Just a few years before moving to Nairobi, Mary Njenga had a routine that many of the women in her rural village in Kenya followed as well. Two to three times a week, the women would spend half of their day traveling to cut and carry firewood back to their homes for cooking fuel. Because of deforestation, they would have to walk farther and farther to gather the materials so that they would have enough fuel.
The wood was a source of indoor pollution leading to health issues for the families, particularly women and children who would be indoors as food is prepared. As a student in Nairobi, Mary studied slum communities and found they spent a huge chunk of their budgets on oil, which left them with less than nutritious options for their actual meals. Other families were using plastic bottles that generated harmful fumes that women and children would also inhale.
“Then I realized they’re having the challenges of accessing cooking fuel. But the options they are using are riskier that could kill them quicker and I thought this is what I want to do as my purpose as an environmental scientist and so I started interacting with them a lot and that’s how I developed that small project back in 2007,” said Mary. “I saw it working for one year and I developed it into a bigger project to study for my PhD. So it’s really like having lived a problem and then I want to be a part of solving the problem.”
It was at this point as a doctoral student that she decided to spend time perfecting the process of making biomass fuel briquettes. Made out of charcoal dust, water, paper, and other available bio materials (depending on the region one is in), these briquettes cost a fifteenth of the price of cooking with kerosene, create much less indoor pollution, and take much less time to make and use than carrying firewood from the forest. This saves families money, time, and health costs.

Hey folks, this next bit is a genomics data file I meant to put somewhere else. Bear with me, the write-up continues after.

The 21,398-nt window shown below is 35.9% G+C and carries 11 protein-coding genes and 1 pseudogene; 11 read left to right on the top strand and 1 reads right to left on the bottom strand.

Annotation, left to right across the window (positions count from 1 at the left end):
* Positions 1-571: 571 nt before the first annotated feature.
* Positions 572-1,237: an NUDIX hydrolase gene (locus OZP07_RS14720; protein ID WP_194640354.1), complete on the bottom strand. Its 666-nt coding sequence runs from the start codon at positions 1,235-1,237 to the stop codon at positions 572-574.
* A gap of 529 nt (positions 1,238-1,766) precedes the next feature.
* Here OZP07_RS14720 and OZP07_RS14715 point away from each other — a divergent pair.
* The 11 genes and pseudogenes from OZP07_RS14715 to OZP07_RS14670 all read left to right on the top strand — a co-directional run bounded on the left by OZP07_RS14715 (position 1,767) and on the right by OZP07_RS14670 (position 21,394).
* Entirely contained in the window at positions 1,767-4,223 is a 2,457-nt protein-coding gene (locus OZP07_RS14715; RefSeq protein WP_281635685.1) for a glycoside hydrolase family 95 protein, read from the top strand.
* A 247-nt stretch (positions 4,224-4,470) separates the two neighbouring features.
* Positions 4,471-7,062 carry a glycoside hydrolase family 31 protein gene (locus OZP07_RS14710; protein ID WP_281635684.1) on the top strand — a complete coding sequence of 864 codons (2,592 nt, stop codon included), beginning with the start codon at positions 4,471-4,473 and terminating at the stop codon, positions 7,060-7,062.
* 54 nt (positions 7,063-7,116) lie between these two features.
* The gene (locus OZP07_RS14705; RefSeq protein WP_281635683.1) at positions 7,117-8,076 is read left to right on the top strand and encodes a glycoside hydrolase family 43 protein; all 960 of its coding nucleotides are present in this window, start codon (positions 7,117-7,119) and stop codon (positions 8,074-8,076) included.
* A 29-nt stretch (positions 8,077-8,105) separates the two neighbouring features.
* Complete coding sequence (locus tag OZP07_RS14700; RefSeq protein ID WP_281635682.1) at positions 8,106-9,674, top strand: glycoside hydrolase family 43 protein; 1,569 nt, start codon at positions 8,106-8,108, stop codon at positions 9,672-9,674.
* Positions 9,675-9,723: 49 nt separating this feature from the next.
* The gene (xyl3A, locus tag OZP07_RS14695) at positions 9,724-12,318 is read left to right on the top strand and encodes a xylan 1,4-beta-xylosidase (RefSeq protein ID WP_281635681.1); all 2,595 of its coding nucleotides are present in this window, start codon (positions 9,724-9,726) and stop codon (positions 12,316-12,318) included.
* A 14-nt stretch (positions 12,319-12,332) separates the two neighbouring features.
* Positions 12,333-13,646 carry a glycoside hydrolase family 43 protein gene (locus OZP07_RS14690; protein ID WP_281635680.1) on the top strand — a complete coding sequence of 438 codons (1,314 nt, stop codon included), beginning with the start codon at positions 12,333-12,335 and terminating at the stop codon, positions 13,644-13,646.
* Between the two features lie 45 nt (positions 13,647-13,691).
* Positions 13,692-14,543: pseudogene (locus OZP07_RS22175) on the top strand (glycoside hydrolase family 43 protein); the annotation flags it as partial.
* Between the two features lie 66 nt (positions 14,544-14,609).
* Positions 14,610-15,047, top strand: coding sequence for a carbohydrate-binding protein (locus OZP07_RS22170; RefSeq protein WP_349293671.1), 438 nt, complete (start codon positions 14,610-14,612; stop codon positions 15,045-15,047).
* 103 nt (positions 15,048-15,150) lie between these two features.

Now a postdoctoral fellow at the World Agroforestry Center, Mary is working on making briquettes into a viable business on a large scale for poor women in Kenya. They can use the briquettes for not only their families, but they can also sell them and make an income. In a conversation Mary and I had recently, she discussed how she has started to see the manufacturing of briquettes bringing tangible community benefits. These women entrepreneurs can have more flexibility with their resources. Their children can attend better schools, and working together in a briquettes business has strengthened their sense of community.
The Planet Forward team has covered Mary’s journey and the impact of these briquettes on the environment, on families, and their connection with feeding more people. She also shared her innovation this fall at the Feeding the Planet Summit. Now a group of GW students is taking the next step. We’re working on a crowd-funding campaign to help Mary expand her project so that more women in Kenya have the facilities and knowledge they need to make and sell briqs at a larger scale. $10,000 by June 10th. Will you help play a part?